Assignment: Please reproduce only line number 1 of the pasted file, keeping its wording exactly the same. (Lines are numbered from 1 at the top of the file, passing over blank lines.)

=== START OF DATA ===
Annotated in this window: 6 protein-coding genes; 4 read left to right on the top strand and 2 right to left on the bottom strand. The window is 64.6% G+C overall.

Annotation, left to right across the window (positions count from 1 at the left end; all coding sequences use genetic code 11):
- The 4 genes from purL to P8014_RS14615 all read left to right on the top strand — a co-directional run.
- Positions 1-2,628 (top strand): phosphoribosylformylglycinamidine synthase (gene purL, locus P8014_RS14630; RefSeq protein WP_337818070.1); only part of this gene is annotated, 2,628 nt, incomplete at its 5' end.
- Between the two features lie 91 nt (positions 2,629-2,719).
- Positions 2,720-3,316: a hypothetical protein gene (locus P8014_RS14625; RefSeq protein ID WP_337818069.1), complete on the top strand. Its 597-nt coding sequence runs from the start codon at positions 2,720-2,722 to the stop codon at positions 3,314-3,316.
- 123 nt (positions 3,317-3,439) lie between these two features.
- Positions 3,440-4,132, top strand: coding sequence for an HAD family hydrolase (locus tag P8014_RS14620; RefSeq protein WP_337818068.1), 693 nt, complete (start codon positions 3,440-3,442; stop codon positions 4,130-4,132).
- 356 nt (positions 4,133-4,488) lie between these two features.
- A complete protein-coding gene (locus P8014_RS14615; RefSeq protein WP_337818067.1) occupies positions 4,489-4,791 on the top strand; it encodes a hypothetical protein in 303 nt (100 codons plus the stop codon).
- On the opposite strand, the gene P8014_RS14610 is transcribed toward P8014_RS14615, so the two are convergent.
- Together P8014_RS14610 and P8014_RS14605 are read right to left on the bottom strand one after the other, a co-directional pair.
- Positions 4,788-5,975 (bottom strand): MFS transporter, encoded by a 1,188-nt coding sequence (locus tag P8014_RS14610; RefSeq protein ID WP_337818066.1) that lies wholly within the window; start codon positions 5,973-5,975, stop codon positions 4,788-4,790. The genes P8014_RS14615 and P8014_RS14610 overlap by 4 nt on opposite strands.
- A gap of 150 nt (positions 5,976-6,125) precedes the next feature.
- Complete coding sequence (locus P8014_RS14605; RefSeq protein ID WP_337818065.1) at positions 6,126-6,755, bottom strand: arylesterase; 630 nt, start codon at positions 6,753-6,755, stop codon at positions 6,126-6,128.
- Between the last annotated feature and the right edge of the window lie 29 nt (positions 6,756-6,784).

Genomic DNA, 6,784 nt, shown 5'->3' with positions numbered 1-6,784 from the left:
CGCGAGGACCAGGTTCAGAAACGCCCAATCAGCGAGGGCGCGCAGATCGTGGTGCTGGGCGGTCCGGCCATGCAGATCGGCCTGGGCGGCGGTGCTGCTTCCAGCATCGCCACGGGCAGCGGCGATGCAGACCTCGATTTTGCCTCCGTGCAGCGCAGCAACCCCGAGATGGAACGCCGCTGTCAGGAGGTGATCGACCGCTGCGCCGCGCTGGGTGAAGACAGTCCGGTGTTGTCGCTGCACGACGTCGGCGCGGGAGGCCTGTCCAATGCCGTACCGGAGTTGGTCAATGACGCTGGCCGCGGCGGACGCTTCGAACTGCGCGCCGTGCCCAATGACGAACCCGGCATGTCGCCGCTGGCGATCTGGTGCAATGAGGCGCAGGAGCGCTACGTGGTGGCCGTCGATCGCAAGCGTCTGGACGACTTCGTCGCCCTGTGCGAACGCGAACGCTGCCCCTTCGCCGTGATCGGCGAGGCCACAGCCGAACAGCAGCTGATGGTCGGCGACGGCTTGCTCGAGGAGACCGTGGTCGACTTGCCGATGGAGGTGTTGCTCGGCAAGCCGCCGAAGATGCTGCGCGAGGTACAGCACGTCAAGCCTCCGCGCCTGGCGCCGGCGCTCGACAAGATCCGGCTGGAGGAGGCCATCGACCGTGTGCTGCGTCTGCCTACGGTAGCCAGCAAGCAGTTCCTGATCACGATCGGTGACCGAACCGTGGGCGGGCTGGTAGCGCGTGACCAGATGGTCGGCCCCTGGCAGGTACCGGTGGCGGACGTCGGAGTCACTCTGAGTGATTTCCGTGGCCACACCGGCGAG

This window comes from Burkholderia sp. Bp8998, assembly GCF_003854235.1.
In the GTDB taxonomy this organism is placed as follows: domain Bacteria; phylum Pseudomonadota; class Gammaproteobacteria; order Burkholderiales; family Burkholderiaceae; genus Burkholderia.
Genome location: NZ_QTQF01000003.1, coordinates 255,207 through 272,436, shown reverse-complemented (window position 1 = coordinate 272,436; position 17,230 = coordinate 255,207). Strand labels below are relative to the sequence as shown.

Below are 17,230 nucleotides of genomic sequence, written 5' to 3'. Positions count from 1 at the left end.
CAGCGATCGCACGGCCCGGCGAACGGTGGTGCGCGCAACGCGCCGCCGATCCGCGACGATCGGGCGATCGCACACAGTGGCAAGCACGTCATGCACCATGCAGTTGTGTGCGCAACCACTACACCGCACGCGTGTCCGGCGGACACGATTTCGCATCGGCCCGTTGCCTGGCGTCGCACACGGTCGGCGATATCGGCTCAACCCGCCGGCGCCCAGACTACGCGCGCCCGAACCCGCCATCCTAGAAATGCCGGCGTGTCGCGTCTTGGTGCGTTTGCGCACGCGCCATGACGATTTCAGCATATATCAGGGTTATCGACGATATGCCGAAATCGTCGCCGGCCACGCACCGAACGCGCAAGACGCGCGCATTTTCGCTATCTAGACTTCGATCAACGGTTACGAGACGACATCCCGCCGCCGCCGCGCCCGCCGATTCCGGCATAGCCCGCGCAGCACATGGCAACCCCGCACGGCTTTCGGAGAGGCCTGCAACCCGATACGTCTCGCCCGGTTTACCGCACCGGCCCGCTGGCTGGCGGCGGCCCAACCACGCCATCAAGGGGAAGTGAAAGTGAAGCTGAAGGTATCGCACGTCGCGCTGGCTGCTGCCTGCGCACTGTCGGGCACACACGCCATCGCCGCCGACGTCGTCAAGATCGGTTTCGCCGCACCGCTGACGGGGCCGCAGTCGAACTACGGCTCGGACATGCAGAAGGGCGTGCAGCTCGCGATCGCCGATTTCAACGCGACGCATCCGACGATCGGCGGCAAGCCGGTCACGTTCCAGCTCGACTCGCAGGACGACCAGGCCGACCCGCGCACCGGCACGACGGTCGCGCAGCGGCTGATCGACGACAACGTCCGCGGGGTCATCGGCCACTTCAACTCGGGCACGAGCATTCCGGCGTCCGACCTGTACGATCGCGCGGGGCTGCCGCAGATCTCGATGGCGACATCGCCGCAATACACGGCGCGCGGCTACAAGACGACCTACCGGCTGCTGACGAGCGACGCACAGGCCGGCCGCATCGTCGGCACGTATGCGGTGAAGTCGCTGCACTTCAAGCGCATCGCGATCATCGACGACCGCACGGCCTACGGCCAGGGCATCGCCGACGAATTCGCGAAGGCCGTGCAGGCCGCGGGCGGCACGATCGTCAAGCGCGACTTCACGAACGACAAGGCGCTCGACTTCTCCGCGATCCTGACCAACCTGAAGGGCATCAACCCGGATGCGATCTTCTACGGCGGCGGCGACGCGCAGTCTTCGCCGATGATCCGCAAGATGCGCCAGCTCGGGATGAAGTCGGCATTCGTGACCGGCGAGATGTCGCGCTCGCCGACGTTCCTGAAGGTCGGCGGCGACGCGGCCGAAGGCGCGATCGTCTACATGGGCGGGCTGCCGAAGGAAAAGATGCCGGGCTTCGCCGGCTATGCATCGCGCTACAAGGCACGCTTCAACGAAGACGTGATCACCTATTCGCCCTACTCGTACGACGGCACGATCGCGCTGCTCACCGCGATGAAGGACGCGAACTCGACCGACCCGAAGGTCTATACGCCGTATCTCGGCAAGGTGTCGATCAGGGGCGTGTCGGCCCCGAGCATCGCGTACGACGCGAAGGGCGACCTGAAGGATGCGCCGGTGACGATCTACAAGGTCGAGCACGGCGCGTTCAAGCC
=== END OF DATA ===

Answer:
Annotated in this window: 6 protein-coding genes; 4 read left to right on the top strand and 2 right to left on the bottom strand. The window is 64.6% G+C overall.